The State has cut the number of cooking gas cylinders under its subsidy scheme by 84 percent even as the project is set to resume next month.
The scheme that initially targeted to distribute more than three million six-kilogramme cylinders at subsidised rates has had the numbers reduced to less than 200,000 over budget cuts according to Petroleum Principal Secretary Andrew Kamau.
Mr Kamau told the Business Daily that the scheme set to resume in late July will see the suppliers distribute some 60,000 cylinders after the initial supply of about 100,000 of which just 28,000 are in circulation.
“We have given it a good start and with the funding that we have, we will have just about 200,000 distributed. The mission to increase LPG (liquefied petroleum gas) usage is still possible because we have stimulated enough private sector interest in the distribution of affordable LPG using innovative means like the pay-as-you-go models now in the market,” he said.
The Treasury began slashing the project whose initial budget was Sh3 billion in the financial year 2016/17 when it was reduced to Sh1 billion. In the year starting July when the programme rolls out, the Treasury had allocated Sh370 million but has proposed to reduce the allocation by another Sh130 million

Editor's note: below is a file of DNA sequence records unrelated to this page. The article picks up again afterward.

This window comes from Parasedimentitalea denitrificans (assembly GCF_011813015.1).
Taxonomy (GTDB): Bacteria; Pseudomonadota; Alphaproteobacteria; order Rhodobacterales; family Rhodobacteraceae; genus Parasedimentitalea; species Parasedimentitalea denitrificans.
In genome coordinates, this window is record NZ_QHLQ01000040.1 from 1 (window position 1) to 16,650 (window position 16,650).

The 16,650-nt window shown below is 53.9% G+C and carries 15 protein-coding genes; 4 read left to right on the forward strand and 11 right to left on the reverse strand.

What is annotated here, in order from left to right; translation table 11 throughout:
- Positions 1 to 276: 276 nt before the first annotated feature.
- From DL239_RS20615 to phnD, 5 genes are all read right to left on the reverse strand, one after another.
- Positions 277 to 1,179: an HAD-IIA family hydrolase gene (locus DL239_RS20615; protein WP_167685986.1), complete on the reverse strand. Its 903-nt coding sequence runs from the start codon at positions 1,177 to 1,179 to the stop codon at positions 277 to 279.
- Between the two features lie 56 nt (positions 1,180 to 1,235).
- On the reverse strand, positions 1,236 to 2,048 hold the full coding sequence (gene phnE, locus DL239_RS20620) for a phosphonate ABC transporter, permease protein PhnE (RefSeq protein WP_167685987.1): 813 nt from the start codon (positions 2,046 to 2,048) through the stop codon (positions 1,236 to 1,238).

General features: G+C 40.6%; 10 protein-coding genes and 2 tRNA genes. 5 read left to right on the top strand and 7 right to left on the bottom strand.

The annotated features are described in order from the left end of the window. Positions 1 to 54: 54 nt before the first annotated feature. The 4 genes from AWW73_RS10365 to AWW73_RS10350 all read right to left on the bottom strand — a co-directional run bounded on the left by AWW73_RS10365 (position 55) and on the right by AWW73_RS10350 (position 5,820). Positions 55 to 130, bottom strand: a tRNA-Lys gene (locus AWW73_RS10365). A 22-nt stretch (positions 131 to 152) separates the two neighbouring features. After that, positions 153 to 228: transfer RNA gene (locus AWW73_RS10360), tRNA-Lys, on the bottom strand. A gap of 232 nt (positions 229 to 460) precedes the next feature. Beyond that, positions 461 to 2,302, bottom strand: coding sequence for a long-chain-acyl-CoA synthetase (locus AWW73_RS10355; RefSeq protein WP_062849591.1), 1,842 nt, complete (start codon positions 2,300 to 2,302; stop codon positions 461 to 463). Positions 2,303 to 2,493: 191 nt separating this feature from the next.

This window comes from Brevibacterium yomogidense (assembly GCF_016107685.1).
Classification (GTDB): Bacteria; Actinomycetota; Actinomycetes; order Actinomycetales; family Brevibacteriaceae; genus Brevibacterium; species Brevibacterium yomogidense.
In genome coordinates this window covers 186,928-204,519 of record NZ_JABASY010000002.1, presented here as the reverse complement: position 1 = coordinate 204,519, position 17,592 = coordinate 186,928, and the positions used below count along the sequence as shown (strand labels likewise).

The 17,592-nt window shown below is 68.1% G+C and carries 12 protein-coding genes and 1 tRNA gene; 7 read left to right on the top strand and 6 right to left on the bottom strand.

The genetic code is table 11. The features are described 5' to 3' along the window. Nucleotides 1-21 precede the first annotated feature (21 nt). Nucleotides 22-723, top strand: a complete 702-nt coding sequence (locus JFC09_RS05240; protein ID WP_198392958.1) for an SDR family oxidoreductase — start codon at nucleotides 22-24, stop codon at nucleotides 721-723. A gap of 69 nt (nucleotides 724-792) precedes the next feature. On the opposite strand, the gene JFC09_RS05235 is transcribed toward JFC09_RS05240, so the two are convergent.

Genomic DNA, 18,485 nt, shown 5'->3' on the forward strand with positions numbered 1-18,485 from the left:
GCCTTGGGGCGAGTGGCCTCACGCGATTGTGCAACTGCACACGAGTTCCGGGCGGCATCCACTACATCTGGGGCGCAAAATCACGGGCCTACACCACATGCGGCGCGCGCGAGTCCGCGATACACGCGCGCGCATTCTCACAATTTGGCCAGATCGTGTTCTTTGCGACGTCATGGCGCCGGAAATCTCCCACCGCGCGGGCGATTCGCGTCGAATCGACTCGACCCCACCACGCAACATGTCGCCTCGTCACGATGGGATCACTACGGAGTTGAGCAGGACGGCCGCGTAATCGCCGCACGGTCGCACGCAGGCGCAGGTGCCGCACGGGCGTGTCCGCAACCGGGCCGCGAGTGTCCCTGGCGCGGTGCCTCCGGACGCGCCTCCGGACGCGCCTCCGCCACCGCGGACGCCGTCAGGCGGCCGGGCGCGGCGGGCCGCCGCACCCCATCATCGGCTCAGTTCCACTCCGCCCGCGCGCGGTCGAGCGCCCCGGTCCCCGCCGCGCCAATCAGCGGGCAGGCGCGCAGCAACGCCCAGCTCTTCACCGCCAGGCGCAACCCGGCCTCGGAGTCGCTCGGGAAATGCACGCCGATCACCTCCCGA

The scheme was stopped by the High Court in 2018 after contracted manufacturers supplied the government with substandard gas cylinders, prompting an audit and inspection, which the court ordered to be done by an independent contractor.
The contractor is said to have started the inspection last month and is expected to conclude in mid-July 2018 before the National Oil rolls out the subsidised cylinder plan.
The flagship project designed to offer poor homes cheaper cooking gas was also hijacked by a private sector cartel who saw it as a threat to their LPG monopoly in the market with reports that some of the cylinders were stolen and rebranded into different cooking gas brands.
The fraudulent contractors who supplied 67,251 faulty gas cylinders are still expected to complete the supply to National Oil Corporation of Kenya under the inspection of a government-contracted verifier who will check them for quality compliance to safeguard users from harm.
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